• Class 2.1 fax devices are referred to as "super G3"; they seem to be a little faster than the other 2 classes.

Data transmission rate

Several different telephone line modulation techniques are used by fax machines. They are negotiated during the fax-modem handshake, and the fax devices will use the highest data rate that both fax devices support, usually a minimum of 14.4 kbit/s for Group 3 fax. For other uses, see Modem (disambiguation). ... In information technology, telecommunications, and related fields, handshaking is an automated process of negotiation that dynamically sets parameters of a communications channel established between two entities before normal communication over the channel begins. ...

ITU Standard Released Date Data Rates (bit/s) Modulation Method
V.27 1988 4800, 2400 PSK
V.29 1988 9600, 7200, 4800 QAM
V.17 1991 14400, 12000, 9600, 7200 TCM
V.34 1994 28800 QAM
V.34bis 1998 33600 QAM

Note that 'Super Group 3' faxes use V.34bis modulation that allows a data rate of up to 33.6 kbit/s. This article or section is in need of attention from an expert on the subject. ... Phase-shift keying (PSK) is a digital modulation scheme that conveys data by changing, or modulating, the phase of a reference signal (the carrier wave). ... This article or section is in need of attention from an expert on the subject. ... “QAM” redirects here. ... An ITU-T fax protocol that uses TCM modulation at 12 and 14. ... The introduction to this article provides insufficient context for those unfamiliar with the subject matter. ... V.34 is: The communication protocol from ITU for 28. ... “QAM” redirects here. ... V.34bis, also known as V.34plus is an ITU-T recommendation for a modem, building on the V.34 standard but allowing up to 33. ... “QAM” redirects here. ... V.34bis, also known as V.34plus is an ITU-T recommendation for a modem, building on the V.34 standard but allowing up to 33. ...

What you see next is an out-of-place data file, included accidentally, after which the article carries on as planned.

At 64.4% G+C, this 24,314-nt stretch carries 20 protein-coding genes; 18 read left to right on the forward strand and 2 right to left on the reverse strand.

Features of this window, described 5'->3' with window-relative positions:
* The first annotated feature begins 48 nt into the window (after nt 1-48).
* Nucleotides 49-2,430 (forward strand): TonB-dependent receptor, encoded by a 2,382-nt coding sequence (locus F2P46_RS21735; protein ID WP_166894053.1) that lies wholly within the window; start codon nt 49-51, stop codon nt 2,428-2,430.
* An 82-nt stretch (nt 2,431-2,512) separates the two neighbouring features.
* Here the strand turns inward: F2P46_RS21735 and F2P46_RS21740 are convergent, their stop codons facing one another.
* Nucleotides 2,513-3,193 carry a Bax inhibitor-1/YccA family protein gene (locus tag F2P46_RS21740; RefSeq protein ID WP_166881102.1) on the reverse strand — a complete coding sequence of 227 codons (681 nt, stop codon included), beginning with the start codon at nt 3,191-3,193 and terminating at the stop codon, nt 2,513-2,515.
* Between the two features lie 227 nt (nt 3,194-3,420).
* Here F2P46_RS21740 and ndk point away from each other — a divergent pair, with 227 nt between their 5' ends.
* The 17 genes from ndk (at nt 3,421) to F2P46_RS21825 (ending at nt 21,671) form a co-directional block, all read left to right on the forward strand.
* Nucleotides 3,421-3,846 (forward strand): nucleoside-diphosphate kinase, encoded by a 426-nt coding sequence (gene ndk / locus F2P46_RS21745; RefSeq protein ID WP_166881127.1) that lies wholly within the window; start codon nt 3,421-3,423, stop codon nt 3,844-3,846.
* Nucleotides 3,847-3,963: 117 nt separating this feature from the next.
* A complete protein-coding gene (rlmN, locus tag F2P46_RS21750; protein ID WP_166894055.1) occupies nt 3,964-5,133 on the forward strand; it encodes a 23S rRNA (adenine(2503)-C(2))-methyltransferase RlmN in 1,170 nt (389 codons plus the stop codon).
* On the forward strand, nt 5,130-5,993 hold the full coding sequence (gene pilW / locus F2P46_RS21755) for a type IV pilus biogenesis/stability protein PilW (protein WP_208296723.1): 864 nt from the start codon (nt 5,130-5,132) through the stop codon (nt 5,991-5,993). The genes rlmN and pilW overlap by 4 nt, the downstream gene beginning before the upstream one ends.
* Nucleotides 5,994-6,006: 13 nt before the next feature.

Compression

As well as specifying the resolution (and allowable physical size of the image being faxed), the ITU-T T.4 recommendation specifies two compression methods for decreasing the amount of data that needs to be transmitted between the fax machines to transfer the image. The two methods are:

Modified Huffman coding is used in fax machines to encode black on white images (bitmaps). ...

Modified Huffman

Modified Huffman (MH) is a codebook-based run-length encoding scheme optimised to efficiently compress whitespace. As most faxes consists mostly of white space, this minimises the transmission time of most faxes. Each line scanned is compressed independently of its predecessor and successor.


Modified Read